John Marshall: The Great Chief Justice

John Marshall was born in Fauquier County, Virginia on September 4, 1755. He was the first son of Thomas Marshall and Mary Randolph Keith. His role in American history is undoubtedly a very important one. As a boy, Marshall was educated by his father. He learned to read and write, along with some lessons in history and poetry. At the age of fourteen, he was sent away to school, and a year later he returned home to be tutored by a Scottish pastor who lived with the Marshall family.
As a young college student, John Marshall was particularly impressed by the lectures of professor George Wythe. Wythe was a lawyer, judge, and a signer of the constitution. Other students of professor Wythe were Thomas Jefferson, John Breckinridge, and Henry Clay.
Marshall became a lawyer at the age of twenty five. As Brian McGinty says about Marshall in the article, "His first cases were not important, but he handled them well and made a favorable impression on his neighbors; so favorable that they sent him to Richmond in 1782 as a member of the Virginia House of Delegates." He became a prominent lawyer and was on his way to a successful future.
Mr. Marshall worked under the administration of John Adams starting in 1798. He was offered the position of attorney general under George Washington\'s administration, but declined because he wanted to stay with his family and practice law in his home town of Richmond, Virginia. He was one of three delegates sent to France by John Adams in 1798. His reasoning for taking the job in France was partly because it was only a temporary mission and also because he wanted to be of service to his country, aiding in peaceful relations with France. When he found out that France expected to be paid, he was outraged and believed they were soliciting bribery. Although the mission to France was a failure, he returned to the US a hero.
Marshall was appointed to the position of secretary of state by John Adams in 1800. He was put in charge of foreign affairs and was often left in charge of the government when Adams was gone. Then, later that year, he was appointed to be chief justice of the US by Adams before Thomas Jefferson took over the presidency.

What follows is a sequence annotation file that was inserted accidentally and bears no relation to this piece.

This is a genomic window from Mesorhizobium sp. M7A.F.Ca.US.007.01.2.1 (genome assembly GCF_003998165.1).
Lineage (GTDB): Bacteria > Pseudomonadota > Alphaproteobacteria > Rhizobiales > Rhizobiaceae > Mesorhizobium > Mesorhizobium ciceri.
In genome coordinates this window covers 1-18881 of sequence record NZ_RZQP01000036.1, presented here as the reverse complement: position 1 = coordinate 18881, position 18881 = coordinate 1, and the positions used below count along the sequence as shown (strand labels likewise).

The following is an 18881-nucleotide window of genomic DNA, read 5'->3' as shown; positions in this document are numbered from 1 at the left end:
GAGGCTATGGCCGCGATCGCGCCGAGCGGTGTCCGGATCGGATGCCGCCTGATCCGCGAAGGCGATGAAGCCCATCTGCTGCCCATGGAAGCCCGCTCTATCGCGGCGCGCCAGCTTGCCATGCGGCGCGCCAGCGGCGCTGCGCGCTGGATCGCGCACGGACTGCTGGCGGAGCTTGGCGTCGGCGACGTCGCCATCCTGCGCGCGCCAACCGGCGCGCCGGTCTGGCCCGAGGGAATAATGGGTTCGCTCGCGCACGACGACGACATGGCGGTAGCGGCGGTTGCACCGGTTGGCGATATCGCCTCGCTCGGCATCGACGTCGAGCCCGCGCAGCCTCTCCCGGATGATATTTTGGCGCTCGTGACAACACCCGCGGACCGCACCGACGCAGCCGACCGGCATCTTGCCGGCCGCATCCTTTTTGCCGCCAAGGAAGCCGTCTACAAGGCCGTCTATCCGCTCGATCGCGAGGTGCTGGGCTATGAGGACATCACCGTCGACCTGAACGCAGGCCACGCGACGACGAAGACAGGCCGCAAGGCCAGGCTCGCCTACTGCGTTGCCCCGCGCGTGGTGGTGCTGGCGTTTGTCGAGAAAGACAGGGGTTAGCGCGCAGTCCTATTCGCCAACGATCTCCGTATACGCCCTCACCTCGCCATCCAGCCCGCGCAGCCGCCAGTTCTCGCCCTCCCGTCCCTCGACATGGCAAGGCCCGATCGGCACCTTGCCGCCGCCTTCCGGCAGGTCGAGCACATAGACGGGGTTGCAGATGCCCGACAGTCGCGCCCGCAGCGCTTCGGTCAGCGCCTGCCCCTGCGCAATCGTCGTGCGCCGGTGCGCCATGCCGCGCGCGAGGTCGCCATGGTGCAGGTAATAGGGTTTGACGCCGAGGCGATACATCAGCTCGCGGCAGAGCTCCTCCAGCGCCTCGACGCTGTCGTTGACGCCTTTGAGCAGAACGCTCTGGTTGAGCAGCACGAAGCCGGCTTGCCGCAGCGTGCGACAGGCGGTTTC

Thomas Jefferson soon took office and John Marshall was now chief justice. Although the two were distant cousins, they held very different positions and belonged to opposing political parties. Jefferson believed that the constitution should be interpreted strictly to keep the government\'s power relatively low. In the article, Mr. McGinty sums up Marshall\'s views of what government should be: "Marshall believed in a strong central government, in the Constitution as the key to the laws of the land, and in courts as the supreme custodians of those laws—views that would influence his shaping of the Supreme Court." Marshall believed that the Constitution should not be interpreted as strict, allowing the government to become more powerful.
Possibly the most important case of its time was Marbury vs. Madison in 1803. In this case, John Marshall\'s ruling set an extremely important precident. His ruling declared that a law was unconstitutional, therefore setting a precident giving the Supreme Court the power to declare laws unconstitutional. Because of this ruling alone, John Marshall is a very prominent figure in American history and American law, but his acheivements do not end at that. During John Marshall\'s life, and particularly during his reign as chief justice, the power of the judicial branch became equally powerful to the other branches of the US government.